• Jezebel - The first produced vignette, a tale of three survivors trapped together during the last night of civilization
  • City Planning: Quarantine - The second episode of the serial photographic novel, continuing the story of the new city and its survivors.
  • City Planning: House Calls - The third episode of the serial, where the deeper runnings of the new government are revealed and tested.
  • Brothers in Arms - A short story prequel to the vignette "Sisters"
  • Sisters - A vignette that delves into the backstory of the Nazarov sisters and the formation of the "Syndicate" outside their city wall
  • Director's Notes, behind the scenes photos, and other special content.[2]

Both printed volumes are available for purchase online and in Seattle-area comic shops.

In March 2009, an apocalypse-theme party was held to celebrate the release of Volume One, at which characters and activities from the Night Zero world entertained partygoers with an immersive environment.[3]

In March 2010, the second release party was also a themed/costume party, where party attendees were given unexplained map pieces and were tasked to collectively solve puzzles (both mental and physical) to unlock activities and enter a raffle for prizes.[4][5]

Production[edit]

Night Zero is a photo novel collaboratively developed among a team of artists. It was conceived in 2007 by Anthony van Winkle and co-created by Forest Gibson as a "neo-noir-style graphic novel with photography".[6] Once scripted, each episode is storyboarded and shot in a full production run, including full sets, props, and on-location shooting. The cast of the comic is composed of local improvisors and drama students, who receive consulting by a professional model.[7][8]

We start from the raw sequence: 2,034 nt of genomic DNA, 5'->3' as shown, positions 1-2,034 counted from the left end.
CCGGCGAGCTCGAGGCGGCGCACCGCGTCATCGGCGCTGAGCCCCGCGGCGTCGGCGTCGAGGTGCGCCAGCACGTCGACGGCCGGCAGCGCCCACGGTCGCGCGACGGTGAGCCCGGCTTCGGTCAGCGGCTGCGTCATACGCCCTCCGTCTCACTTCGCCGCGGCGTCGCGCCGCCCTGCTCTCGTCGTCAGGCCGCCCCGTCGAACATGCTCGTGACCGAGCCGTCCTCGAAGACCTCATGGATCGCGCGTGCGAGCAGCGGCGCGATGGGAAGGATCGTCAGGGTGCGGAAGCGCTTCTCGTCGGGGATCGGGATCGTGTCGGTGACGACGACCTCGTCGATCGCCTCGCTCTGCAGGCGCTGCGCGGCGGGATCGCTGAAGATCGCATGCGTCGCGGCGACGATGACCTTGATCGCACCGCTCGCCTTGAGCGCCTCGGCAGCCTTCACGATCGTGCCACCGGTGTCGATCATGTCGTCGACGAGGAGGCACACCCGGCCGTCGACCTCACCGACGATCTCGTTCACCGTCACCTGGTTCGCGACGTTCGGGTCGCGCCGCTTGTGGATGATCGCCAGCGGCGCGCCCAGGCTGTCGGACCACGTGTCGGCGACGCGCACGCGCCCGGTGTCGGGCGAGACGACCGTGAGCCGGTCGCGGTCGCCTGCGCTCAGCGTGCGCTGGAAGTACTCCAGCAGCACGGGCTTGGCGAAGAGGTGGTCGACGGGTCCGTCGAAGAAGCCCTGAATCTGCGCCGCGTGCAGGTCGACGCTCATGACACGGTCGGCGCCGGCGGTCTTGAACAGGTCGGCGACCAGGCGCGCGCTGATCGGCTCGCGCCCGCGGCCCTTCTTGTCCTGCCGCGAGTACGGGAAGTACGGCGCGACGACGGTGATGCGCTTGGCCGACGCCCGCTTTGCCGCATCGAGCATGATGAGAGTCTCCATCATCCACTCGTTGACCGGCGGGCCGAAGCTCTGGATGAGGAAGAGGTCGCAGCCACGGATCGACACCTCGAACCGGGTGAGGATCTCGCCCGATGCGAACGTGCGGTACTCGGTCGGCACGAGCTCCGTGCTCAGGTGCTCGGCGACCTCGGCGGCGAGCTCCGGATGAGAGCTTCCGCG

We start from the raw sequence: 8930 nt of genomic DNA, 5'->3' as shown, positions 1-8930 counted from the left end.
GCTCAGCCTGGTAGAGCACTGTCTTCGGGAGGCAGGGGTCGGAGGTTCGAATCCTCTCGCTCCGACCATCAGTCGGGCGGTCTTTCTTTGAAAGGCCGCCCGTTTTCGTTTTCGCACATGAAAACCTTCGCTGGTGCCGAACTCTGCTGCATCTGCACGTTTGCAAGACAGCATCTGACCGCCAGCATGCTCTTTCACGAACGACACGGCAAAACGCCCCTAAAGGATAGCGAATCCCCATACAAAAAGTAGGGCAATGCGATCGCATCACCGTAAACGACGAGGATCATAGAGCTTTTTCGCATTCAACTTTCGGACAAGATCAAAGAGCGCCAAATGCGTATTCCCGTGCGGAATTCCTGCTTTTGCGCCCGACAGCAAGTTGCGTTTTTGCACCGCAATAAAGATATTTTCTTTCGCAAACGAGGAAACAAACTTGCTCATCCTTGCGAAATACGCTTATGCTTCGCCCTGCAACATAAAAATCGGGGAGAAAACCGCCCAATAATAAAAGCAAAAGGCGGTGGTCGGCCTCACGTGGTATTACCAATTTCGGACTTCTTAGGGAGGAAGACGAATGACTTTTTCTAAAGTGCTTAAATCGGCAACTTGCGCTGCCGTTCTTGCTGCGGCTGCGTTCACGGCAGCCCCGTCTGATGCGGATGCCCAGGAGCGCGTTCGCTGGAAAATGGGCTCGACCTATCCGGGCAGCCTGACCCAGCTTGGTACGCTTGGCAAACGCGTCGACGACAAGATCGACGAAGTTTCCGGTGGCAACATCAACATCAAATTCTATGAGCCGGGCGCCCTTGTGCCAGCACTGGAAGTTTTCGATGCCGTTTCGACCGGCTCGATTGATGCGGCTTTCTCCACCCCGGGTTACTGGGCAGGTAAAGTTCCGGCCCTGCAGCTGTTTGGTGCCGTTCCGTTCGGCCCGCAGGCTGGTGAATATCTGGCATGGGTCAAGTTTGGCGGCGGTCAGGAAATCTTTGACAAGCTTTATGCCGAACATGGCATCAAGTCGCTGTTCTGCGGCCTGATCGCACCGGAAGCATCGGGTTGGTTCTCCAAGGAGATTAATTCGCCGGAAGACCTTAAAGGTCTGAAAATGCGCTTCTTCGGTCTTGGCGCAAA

The comic is shot using HDR photography instead of standard single-exposures, which dramatically increases the production time and cost, but yields tonemapped photos that give Night Zero its unique "illustrated look". There is a great overhead to shoot in HDR, because each "photo" requires three separate exposures, meaning the actors have to hold position for more than a full second on every take. The composition of foreground, mid-level, and background elements, all shot in triple-exposure HDR, makes Night Zero a very computationally intensive work. The photos are editing using non-destructive techniques in Adobe Photoshop CS4 [7][9]

Unlike other photographic novels, there are no green-screens or CGI elements used in creating the photos.[10]

Other work[edit]

The main story comic is supplemented with vignette comics, short stories, and one-off photos that are updated in between the major episodes.[8]

Night Zero has created a number of outside projects, including a live-action guest strip for the webcomic Geist Panik[11] and a "fan art" gallery of characters from the Valve video game Left 4 Dead (pictures can be seen at their Flickr account).

There was controversy over their addition of a fifth character—a pirate. Speculations have been placed as to why it was added, and in a recent podcast, Night Zero hinted that this character may show up in a sequel of the game.[12] Since the June 1, 2009 announcement of Left 4 Dead 2 during the E3 Expo, it was clear that there was no connection between the pirate character and the sequel.

References[edit]